Somatostatin receptor 1 and 5 double knockout mice mimic neurochemical changes of Huntington's disease transgenic mice

Padmesh S. Rajput, Geetanjali Kharmate, Michael Norman, Shi He Liu, Bhagavatula R. Sastry, Charles F. Brunicardi, Ujendra Kumar

Research output: Contribution to journalArticlepeer-review

25 Scopus citations


Background: Selective degeneration of medium spiny neurons and preservation of medium sized aspiny interneurons in striatum has been implicated in excitotoxicity and pathophysiology of Huntington's disease (HD). However, the molecular mechanism for the selective sparing of medium sized aspiny neurons and vulnerability of projection neurons is still elusive. The pathological characteristic of HD is an extensive reduction of the striatal mass, affecting caudate putamen. Somatostatin (SST) positive neurons are selectively spared in HD and Quinolinic acid/N-methyl-D-aspartic acid induced excitotoxicity, mimic the model of HD. SST plays neuroprotective role in excitotoxicity and the biological effects of SST are mediated by five somatostatin receptor subtypes (SSTR1-5). Methods and Findings: To delineate subtype selective biological responses we have here investigated changes in SSTR1 and 5 double knockout mice brain and compared with HD transgenic mouse model (R6/2). Our study revealed significant loss of dopamine and cAMP regulated phosphoprotein of 32 kDa (DARPP-32) and comparable changes in SST, N-methyl-D-aspartic acid receptors subtypes, calbindin and brain nitric oxide synthase expression as well as in key signaling proteins including calpain, phospho-extracellular-signal-regulated kinases1/2, synapsin-IIa, protein kinase C-α and calcineurin in SSTR1/5 -/- and R6/2 mice. Conversely, the expression of somatostatin receptor subtypes, enkephalin and phosphatidylinositol 3-kinases were strain specific. SSTR1/5 appears to be important in regulating NMDARs, DARPP-32 and signaling molecules in similar fashion as seen in HD transgenic mice. Conclusions: This is the first comprehensive description of disease related changes upon ablation of G- protein coupled receptor gene. Our results indicate that SST and SSTRs might play an important role in regulation of neurodegeneration and targeting this pathway can provide a novel insight in understanding the pathophysiology of Huntington's disease.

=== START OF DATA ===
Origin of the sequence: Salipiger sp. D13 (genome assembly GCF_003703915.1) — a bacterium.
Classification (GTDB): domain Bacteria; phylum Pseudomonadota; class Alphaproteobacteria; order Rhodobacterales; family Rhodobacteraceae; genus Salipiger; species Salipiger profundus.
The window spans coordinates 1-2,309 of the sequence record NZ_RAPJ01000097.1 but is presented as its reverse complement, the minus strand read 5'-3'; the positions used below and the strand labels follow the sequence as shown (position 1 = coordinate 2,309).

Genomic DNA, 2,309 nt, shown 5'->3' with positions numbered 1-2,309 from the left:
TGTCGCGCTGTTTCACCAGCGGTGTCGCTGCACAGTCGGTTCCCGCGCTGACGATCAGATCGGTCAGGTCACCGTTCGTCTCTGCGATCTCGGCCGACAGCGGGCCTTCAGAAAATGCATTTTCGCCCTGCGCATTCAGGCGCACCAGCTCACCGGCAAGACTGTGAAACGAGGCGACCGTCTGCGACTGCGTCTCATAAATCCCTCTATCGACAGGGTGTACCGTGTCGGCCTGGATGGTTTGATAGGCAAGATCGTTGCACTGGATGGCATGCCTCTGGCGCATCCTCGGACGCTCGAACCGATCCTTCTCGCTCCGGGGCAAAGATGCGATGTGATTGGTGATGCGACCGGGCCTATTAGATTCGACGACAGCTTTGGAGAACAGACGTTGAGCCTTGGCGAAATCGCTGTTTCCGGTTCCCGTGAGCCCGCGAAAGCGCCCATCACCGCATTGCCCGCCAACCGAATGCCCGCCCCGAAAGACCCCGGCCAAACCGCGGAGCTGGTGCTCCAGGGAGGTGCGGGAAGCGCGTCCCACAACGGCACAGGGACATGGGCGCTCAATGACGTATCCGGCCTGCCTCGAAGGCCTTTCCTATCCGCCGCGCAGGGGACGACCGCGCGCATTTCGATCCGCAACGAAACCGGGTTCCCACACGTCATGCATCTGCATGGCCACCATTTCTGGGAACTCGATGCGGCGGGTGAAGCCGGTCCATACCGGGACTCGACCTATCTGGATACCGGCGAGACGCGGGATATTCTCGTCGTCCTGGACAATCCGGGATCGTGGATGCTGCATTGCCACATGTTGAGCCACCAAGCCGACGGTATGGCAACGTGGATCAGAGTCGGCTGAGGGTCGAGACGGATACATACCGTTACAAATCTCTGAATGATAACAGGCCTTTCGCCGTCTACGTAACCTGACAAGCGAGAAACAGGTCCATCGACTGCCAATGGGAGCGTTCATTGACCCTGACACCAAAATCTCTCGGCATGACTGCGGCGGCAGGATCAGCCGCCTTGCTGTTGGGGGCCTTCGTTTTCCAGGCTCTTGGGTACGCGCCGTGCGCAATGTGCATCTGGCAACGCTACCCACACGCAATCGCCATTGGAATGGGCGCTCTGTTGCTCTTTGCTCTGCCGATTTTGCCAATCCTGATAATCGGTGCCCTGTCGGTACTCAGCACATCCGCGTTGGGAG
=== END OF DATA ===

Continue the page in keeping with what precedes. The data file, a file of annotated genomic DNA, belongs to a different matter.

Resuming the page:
Original languageEnglish (US)
Article numbere24467
JournalPloS one
Issue number9
StatePublished - Sep 2 2011
Externally publishedYes

ASJC Scopus subject areas

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